Brisbane is packed with great bars and restaurants, but it isn’t always obvious which ones do both jobs well. To help, we’ve rounded up 10 of our city’s best spots for drinks with dinner.
As befits a former apothecaries’ hall, The Apo serves a range of inventive concoctions, thanks in part to Top 25 World Class bartender Daniel Gregory. How about porcini and wild mushroom in your Bloody Mary? Or try the Velvet Underground – vanilla-and-camomile tea, gin, rock candy and lemon. The food menu is just as inventive. Order the wallaby with fermented muntries (native berries); or for dessert, the nitrogen parfait.
Known for its impressive cellar (and chandelier-heavy ceiling), Cru’s cocktail list doesn’t disappoint. Take a seat at the open window and enjoy deciding which Espresso Martini will go best with (or serve as) dessert. Cru has four, including the Tiger Blood, with butterscotch schnapps and chilli-sugar syrup. Other cocktail options include the Old Maid, made with Tanqueray gin, lime, sugar syrup and mint.
The cocktail list at Gerard’s is a tribute to the classics – Mint Julep, Negroni, Pisco Sour. Choose your own Martini, made the way you like it, or mark autumn’s arrival with the Fine Fig Feature, a blend of cognac, sherry, spiced-fig syrup, lime and apple juice. Pair it with smoked lamb sweetbreads or coal-grilled octopus.
Harveys Bar and Bistro
Harveys is both charming (modern décor, green and leafy surrounds) and disarming (relaxed service, classic Aussie fare with a twist). The tart I Don’t Need No 10k Back Bar Caprioska – featuring Ketel One Vodka, Amaro Montenegro pink grapefruit juice, fresh citrus, and sugar-rich syrup – wins for best name, but also try the Currant Collins, made with Ketel One vodka, blackcurrant liqueur, fresh citrus and lemonade.
On the Brisbane River down at Eagle Street, Pony has sweeping views, a lovely garden terrace and great cocktails. Whet your appetite with one of its signatures; the Susie, made with Ketel One vodka, elderflower liqueur, grapefruit, agave and fresh lemon, served straight up. For something different, try the Jalisco Java, which not unlike an Espresso Martini, but with tequila.
Urbane is for occasion dining (think five- or eight-course degustation), and the drinks rise to the occasion. Cocktails are of the seasonal variety you’d expect, and Urbane also does contemporary spins on classics: a Spiced Julep with chocolate bitters, orange and mint; and a Very Ginger Mule, with vodka, ginger liqueur, lime, lychee and ginger beer.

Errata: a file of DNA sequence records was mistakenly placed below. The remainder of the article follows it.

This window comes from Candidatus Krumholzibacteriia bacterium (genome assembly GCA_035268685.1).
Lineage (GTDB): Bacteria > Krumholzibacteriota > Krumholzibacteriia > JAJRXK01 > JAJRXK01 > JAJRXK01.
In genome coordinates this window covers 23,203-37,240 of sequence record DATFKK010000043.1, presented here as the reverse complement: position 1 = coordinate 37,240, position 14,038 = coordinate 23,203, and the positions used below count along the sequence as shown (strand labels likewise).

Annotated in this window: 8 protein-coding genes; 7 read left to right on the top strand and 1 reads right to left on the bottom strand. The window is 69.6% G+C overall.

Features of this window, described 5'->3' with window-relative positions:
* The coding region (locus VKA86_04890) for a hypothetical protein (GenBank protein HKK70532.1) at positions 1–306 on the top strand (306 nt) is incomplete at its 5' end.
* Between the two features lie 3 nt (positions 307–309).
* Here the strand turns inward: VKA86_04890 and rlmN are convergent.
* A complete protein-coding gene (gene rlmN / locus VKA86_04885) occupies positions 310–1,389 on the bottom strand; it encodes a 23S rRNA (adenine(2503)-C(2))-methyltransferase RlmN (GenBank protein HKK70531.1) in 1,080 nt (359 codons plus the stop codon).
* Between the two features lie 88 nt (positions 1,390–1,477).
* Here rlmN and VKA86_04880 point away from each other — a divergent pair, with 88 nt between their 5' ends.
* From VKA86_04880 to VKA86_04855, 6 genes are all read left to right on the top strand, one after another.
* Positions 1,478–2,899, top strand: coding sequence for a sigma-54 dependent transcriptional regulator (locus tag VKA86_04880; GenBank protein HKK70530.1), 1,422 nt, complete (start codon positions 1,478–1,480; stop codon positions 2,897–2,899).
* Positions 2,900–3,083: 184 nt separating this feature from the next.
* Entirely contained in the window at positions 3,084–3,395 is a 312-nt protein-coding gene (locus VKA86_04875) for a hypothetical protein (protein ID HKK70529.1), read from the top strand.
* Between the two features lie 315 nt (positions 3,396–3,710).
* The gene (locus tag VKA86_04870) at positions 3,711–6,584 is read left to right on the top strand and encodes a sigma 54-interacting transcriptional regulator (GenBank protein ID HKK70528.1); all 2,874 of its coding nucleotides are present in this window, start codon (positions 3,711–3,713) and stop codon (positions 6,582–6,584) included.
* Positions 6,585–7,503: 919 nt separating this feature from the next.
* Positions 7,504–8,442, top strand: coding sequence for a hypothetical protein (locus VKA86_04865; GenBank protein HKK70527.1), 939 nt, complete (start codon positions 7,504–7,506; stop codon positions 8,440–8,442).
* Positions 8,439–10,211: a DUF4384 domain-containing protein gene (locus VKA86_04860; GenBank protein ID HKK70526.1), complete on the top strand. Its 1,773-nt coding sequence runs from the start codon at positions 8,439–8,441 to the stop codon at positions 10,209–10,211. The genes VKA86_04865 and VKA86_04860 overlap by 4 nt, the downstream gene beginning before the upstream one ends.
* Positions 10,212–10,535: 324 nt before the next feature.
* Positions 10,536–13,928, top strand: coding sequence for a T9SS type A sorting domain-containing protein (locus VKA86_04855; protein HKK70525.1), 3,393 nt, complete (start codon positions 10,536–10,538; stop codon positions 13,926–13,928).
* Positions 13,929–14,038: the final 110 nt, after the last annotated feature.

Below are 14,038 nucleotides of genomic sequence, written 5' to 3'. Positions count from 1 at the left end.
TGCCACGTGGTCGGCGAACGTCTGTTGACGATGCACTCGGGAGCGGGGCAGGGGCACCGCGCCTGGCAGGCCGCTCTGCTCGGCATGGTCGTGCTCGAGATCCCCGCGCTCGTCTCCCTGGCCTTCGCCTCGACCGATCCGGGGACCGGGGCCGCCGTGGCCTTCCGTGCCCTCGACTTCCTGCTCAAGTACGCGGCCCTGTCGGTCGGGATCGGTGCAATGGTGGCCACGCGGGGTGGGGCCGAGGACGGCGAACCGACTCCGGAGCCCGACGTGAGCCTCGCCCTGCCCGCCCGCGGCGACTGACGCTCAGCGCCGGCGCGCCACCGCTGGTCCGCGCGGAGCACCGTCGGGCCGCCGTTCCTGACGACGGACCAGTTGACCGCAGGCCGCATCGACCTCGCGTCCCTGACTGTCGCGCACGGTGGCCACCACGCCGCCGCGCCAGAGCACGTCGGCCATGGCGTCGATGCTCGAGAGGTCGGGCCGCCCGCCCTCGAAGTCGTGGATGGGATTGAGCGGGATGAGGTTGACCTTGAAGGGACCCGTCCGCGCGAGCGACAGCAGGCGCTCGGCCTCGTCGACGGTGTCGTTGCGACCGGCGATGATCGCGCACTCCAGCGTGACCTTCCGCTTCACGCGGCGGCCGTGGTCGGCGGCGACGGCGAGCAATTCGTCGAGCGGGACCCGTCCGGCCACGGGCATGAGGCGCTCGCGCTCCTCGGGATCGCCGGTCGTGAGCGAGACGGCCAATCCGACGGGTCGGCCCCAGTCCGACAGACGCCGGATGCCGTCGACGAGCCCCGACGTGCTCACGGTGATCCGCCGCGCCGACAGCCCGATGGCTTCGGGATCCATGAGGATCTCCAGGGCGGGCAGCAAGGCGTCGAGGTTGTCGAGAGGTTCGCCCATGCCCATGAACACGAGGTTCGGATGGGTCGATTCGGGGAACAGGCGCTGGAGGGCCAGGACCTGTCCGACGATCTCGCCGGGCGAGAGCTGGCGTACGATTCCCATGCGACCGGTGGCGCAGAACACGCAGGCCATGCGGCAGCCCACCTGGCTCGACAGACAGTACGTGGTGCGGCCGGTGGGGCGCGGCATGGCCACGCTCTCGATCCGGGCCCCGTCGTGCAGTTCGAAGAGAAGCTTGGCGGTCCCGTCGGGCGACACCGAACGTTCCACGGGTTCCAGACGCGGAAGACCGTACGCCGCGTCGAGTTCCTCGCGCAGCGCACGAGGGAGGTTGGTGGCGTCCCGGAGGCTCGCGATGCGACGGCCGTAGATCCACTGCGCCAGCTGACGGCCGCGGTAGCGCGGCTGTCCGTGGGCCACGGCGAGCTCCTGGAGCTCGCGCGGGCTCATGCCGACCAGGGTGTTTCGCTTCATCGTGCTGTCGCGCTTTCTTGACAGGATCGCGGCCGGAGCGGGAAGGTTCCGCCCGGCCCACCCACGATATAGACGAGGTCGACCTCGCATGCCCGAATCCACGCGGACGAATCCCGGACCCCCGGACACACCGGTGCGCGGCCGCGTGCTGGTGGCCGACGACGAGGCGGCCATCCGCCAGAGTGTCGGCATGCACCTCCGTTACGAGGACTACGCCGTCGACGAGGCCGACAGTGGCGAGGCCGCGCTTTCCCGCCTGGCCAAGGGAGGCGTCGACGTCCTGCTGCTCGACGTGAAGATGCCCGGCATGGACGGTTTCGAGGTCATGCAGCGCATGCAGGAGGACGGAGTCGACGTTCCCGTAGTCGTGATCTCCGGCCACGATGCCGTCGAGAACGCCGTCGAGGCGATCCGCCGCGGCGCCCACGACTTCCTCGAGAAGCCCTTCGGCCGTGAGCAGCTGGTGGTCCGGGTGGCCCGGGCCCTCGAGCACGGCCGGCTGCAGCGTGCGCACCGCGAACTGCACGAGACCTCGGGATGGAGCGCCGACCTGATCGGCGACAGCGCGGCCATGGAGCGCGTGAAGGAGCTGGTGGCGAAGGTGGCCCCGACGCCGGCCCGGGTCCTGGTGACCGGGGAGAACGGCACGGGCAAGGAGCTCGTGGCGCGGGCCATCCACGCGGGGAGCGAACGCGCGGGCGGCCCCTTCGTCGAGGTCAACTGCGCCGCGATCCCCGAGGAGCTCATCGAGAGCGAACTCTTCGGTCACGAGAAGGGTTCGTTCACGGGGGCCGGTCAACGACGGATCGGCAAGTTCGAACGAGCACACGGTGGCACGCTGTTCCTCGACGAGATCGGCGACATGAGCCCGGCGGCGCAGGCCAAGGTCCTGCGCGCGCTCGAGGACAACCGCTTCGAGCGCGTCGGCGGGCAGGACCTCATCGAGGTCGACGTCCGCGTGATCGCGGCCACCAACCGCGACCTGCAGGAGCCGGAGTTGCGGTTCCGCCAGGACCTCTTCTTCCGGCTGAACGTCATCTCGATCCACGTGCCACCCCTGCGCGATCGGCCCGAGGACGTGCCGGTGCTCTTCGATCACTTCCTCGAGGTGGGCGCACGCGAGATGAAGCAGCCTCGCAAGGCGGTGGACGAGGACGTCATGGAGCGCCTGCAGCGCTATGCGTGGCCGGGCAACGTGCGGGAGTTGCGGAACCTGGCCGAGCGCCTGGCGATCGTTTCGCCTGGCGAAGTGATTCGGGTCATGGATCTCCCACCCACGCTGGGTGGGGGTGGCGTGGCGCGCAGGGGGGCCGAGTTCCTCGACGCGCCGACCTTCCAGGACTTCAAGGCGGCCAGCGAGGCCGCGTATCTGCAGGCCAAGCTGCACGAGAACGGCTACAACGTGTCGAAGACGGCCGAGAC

Saké Restaurant and Bar
Where else in the city will you find fruit imports such as yuzu, ume and yamamomo berry? Instead of straight sake, try a Saint Tropez, made with Tanqueray gin, Shiroku-blended yuzu sake, sweet basil and lemon. For something more familiar, try the Miss Wednesday – Sake’s version of a lychee Caprioska.
Thanks to its central locale, Public is good for an after-work drink and some interesting tapas. Order the emu tartare or a bowl of cumin olives with the Space Gin Smash, made with gin, mint, grapes, elderflower, lemon and apple. There are also plenty of low- and no-alcohol options, such as the Elderflower Fizz – a blend of elderflower, pink pepper, honey and basil. Or the Malabar Crush – gin, lime, ginger, pok pok tamarind and cardamom tincture.
Aria is a slick operator, and has a range of cocktails as refined as its food. The Australian Negroni features gin, vermouth and riberry aperitif – ideally paired with the moreton bay bugs with shiitake and seaweed butter – while their Bittersweet Symphony matches vodka with peach, lemon, passionfruit and bitter orange aperitif.
Stokehouse keeps things light, fresh and seasonal at both the restaurant and its adjoining Stoke Bar. Try the Fig Tang Swizzle featuring Tanqueray gin, fig reduction, and a bitter grapefruit organic elixir with the soft shell crab slider, milk bun, baby gem, and Marie Rose sauce; or the Wood-Fired Old Fashioned - Bulleit Rye bourbon, agave syrup and chocolate bitters prepared over smoking triple sec-soaked woodchips – with the Rangers Valley rump minute steak, rocket, Grana Padano, and aged balsamic. Service here is a cut above, so don’t hesitate to ask for a recommendation – if you can tear your eyes from the view.
This article is presented in partnership with World Class.